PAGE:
In vitro experiments were performed using anaesthetic equipment and oxygen monitors; pMDIs were well shaken prior to actuation.

No research has been performed to quantify the bronchodilating actions of HFA134a and 227ea. Delivery from pressurised metered dose inhalers (pMDIs) relies on these two fluorinated hydrocarbon propellants with low boiling points. The majority of pMDIs use hydrofluoroalkane (HFA) 134a, norflurane, formula CF3CFH2, an anaesthetic agent of intermediate potency, described in 1967. The gas was studied in dogs, cats and monkeys, and required 50% in oxygen to anaesthetise dogs: “Action was rapid and readily reversible, overdosage is difficult and vital functions appear to be protected even at very high concentrations”. No human studies were performed on anaesthetic effects. This publication is not cited in any toxicology study of the propellants, possibly because the Shulman and Sadove [12] publication title used the alternative name for HFA134a of 1,1,1,2-tetrafluoroethane (TFE). This has a similar chemical structure to the inhalational anaesthetic agent halothane; a bromine and chlorine is replaced by an additional fluorine and hydrogen. Halothane and all other hydrofluorocarbon (hydrofluoroalkane) anaesthetic agents are potent smooth muscle relaxants of gut, vasculature, uterus and bronchi. HFA 227ea, apaflurane, CF3CFHCF3, the other pMDI propellant, is chemically similar to the inhalational anaesthetic agent isoflurane but has no anaesthetic activity. Both propellants are refrigerants, the boiling point of HFA 134a is minus 26.3 °C, and of HFA227ea is minus 17.3 °C. Corticosteroid pMDIs contain 13% ethanol to improve solubility, one salbutamol pMDI (Respigen™, Mylan, Auckland, NZ) has 7% ethanol; all other salbutamol HFA MDIs have 1% ethanol added. The high percentage of ethanol is the likely reason for cough following inhalation of corticosteroid.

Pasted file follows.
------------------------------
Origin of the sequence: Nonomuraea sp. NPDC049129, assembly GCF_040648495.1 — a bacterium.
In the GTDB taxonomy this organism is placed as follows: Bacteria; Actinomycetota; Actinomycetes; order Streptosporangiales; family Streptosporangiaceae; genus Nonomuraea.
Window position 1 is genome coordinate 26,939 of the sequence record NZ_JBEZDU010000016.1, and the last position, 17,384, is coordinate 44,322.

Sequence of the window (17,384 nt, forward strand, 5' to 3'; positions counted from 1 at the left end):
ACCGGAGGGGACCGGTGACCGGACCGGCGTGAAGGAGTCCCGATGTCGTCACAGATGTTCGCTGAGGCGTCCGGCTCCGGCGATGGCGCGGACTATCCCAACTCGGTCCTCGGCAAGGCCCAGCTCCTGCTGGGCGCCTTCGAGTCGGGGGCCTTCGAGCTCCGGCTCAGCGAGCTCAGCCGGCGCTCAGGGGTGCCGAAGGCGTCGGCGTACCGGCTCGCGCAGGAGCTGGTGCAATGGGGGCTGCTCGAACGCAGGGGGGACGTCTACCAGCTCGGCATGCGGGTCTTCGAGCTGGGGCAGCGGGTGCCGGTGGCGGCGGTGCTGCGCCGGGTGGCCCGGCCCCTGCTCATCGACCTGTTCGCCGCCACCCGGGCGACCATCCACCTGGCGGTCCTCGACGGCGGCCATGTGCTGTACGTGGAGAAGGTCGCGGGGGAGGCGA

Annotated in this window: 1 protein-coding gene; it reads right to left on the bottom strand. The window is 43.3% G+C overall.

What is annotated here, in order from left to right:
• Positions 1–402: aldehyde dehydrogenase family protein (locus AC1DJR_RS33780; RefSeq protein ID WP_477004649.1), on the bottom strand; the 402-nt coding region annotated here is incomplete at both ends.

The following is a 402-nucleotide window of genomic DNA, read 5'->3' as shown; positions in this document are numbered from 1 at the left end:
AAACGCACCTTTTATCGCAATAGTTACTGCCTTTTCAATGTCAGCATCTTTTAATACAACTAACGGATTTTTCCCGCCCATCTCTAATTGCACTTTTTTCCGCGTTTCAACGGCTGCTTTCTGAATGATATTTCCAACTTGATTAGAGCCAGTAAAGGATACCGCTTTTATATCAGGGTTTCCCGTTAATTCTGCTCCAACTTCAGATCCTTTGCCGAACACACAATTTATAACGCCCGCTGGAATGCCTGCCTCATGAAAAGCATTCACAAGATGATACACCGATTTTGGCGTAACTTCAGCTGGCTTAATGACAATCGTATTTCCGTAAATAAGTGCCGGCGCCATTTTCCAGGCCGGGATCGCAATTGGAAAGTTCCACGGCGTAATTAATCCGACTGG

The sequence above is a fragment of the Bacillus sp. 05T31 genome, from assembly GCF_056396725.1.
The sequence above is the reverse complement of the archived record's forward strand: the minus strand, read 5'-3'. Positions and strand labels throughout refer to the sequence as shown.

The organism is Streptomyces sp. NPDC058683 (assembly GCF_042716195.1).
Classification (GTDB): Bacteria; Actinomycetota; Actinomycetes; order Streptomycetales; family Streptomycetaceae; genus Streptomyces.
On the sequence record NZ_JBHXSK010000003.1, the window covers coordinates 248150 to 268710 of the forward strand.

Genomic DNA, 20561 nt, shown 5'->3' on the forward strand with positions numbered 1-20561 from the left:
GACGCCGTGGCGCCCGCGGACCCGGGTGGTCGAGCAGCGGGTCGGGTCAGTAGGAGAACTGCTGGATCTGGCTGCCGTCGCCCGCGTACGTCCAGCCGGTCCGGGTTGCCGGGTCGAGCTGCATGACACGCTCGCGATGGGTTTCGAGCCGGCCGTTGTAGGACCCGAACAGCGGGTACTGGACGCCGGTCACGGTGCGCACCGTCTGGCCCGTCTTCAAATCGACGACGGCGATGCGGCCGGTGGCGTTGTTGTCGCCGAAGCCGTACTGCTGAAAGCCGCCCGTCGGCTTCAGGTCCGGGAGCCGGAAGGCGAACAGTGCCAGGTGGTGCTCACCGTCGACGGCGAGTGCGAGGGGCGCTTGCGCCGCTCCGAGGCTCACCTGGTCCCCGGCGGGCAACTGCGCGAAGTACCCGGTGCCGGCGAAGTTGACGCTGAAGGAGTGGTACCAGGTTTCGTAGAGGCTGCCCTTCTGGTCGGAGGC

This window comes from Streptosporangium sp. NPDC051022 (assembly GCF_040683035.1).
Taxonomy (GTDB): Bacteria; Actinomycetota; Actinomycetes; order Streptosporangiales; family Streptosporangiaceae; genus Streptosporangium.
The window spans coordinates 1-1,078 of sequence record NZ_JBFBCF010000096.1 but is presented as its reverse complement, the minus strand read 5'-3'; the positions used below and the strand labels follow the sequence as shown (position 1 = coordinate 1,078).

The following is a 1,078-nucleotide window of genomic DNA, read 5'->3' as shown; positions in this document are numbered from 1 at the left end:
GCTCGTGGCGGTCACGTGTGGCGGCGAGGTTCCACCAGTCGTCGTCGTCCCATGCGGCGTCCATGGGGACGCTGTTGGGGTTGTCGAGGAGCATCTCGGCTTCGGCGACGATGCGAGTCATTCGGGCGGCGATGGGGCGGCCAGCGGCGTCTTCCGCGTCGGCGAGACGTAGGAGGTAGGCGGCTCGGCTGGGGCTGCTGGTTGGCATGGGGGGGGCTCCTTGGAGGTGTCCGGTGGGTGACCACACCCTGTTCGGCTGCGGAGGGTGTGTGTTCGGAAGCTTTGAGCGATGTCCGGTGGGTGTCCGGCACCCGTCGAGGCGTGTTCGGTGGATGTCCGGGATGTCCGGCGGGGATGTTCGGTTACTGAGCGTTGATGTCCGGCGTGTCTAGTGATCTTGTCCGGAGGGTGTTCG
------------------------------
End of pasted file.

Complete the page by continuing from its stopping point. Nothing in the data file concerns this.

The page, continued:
A greater volume of HFA134a propellant per actuation is produced by large salbutamol metered dose inhalers, 16 ml versus 7 ml for the smaller. If this propellant on its own relaxes bronchial smooth muscle and the gas aids drug delivery (including corticosteroid), then large metered dose inhaler actuation gives maximum bronchodilation for patients and athletes (and huffers). Exhaustion of pMDIs can be sensed by shaking, inhalers are now produced using a mechanical system with a numbered dial to count down each actuation. Further research on bronchial smooth muscle effects of HFAs may be performed with available propellant—only pressurised metered dose inhalers which are used to assess efficiency of inhalation by patients.